Next we have the pivotal short with the Mickey Mouse as a sorcerer’s apprentice who decides to bring a broom to life. There is a tonal jump here into the story-telling, non-absolute, program music. However, this is handled well with the set-up given by Taylor (maybe he’s not so useless) and the slow ease into action. The integration of music and story is also flawless here, so what we’ll do is pick apart the narrative it tells. To give a quick summary, Mickey has to haul water from a well outside, inside for the sorcerer. After a while, the sorcerer having retired, leaving his hat behind, Mickey decides to use the powers given by the hat to bring a broom to life as to do the work for him. Mickey then falls asleep waking up to a flood which he can’t stop as he’s forgotten the magic words to de-animate the broom. Instead he chops the broom into hundreds of pieces which of course just come back to life and drown the place. I’m not sure if you picked up on it, but this is a very common plot found most famously in Terminator. This is about automation. Whereas this archetypal story used to mean having others do work for you, or simply taking short cuts, is a not a great idea, with the technological progression of the present day this idea of automation is very real. This doesn’t mean we’re going to drown ourselves with electrical brooms, but, as the plot lines in Terminator implies, maybe it’s A.I that gets us. So, the allegory told is pointed towards an idea of work, of doing it yourself in the simplest terms. However, there’s a contradiction in the telling of the story in Fantasia that reveals a greater truth. The wizard is using Mickey just like Mickey was using the broom. In this sense, Mickey’s mistake was the mistake of the sorcerer – I mean, wasn’t he the one who left his hat behind? This turns the allegory into one of trust and responsibility. Automation isn’t a bad thing, A.I isn’t our inevitable apocalypse. Neglect is what kills us, not automation. In short, if you want your head in the clouds, fine, just make sure you at least peep down to Earth once in a while.

The next short is where the film looses audience members (especially upon initial release). Here there’s a jump into a scientific exploration of the young Earth set to Stravinsky’s, The Rite Of Spring. There are so many things I love about this section. I love the balls it took to make this, I love the atmosphere, I love the design of almost all of the dinosaurs. In fact, stylistically, the dinosaurs constructed for this short are my favourite attempt toward their animated portal in all film. The only one I don’t much like the look of is the T-Rex. His body is too squashed, off balance and stumpy. But, remember now that this is Disney’s third full-length animated feature. Before this there was Snow White and Pinocchio. There are mature subtexts to both of these films, but neither were so explicit to show animals (dinosaurs) killing one another. In fact you never see anything like this from Disney ever again. This is the main reason behind the tonal jump not working well. In Bambi there’s death, but it’s all implied (which makes it so poignant). In Cinderella a cat’s thrown out of a window to splatter, in Lady And The Tramp two dogs go at, in Tarzan we see his two dead parents, in Lion King there’s even more murder, but none of this hits the audience, and none of it is as up-front as Fantasia. No one is pulling any punches with this film and that’s admirable. But, it’s for this reason that the film probably failed in 1940. My only personal criticism of this segment. however, is that the music falls into the background. In fact, from this point on, the integration of action and sound is lost. Story takes over and it’s more like watching a silent film – which negates the purpose of the movie. However, we’ll come back to this, what’s interesting about this segment is what it makes so clear about animation as a whole. Animation has always been immersed in science – especially in dinosaurs. The first animated film with a true character was released in 1914 and called Gertie the Dinosaur. But it’s not just dinosaurs we’re interested in, it’s biology, it’s animals, creatures, monsters. Look at the top 10 highest grossing animated films of all time:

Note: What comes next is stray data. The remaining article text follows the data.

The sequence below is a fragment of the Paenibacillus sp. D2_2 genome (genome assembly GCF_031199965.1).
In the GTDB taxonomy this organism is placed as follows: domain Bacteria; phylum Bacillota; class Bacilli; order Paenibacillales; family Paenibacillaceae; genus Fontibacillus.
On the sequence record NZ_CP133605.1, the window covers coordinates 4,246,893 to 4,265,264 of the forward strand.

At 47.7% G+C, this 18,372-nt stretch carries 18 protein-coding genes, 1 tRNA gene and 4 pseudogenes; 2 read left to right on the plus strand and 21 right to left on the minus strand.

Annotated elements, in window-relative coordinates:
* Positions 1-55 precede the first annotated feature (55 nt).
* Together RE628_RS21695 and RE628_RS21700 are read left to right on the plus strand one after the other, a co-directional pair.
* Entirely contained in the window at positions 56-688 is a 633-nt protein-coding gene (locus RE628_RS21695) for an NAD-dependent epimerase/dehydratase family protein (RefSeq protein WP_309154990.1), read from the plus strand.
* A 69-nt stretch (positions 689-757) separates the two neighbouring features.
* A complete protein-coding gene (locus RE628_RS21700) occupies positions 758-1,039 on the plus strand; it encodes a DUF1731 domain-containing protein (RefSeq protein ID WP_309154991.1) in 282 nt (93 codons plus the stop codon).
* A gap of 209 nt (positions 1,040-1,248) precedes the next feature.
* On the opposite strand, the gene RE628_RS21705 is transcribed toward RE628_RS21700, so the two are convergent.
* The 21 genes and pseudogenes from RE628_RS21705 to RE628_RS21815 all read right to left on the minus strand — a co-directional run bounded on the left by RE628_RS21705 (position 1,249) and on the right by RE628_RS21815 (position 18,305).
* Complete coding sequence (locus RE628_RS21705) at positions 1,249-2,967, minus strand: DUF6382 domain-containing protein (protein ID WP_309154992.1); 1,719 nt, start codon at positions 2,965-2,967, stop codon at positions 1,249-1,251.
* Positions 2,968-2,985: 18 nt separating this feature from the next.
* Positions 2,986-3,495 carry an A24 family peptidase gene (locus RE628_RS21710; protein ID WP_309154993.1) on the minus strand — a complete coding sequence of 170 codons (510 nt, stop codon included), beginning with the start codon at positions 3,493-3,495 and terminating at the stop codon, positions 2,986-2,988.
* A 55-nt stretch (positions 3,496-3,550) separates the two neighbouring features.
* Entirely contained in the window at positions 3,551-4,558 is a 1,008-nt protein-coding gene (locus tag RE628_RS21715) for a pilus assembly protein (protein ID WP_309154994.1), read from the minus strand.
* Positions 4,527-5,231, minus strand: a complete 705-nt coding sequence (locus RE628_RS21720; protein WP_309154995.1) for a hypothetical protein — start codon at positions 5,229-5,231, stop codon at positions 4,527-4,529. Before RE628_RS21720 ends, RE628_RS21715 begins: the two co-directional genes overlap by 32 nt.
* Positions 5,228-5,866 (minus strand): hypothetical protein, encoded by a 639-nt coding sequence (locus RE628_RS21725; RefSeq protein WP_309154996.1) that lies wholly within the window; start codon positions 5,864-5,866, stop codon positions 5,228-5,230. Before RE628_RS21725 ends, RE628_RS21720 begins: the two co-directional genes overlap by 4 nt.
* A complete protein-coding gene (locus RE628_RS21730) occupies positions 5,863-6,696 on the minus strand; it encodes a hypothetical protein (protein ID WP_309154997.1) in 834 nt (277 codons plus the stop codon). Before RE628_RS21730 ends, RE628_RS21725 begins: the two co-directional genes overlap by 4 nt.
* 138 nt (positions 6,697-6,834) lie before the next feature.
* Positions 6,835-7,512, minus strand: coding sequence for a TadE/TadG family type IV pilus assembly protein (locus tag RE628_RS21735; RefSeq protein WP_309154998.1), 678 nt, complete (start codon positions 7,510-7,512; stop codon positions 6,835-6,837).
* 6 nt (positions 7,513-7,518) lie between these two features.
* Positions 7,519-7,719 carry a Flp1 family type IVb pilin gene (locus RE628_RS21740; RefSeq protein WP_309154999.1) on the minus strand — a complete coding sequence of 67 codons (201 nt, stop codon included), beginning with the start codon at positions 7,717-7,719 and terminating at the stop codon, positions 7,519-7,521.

1. Shrek 2

2. The Lion King

3. Toy Story 3

4. Frozen

5. Finding Nemo

6. Despicable Me 2

7. Inside Out

8. Minions

9. Zootopia

10. Shrek The Third

(Taken from IMDB)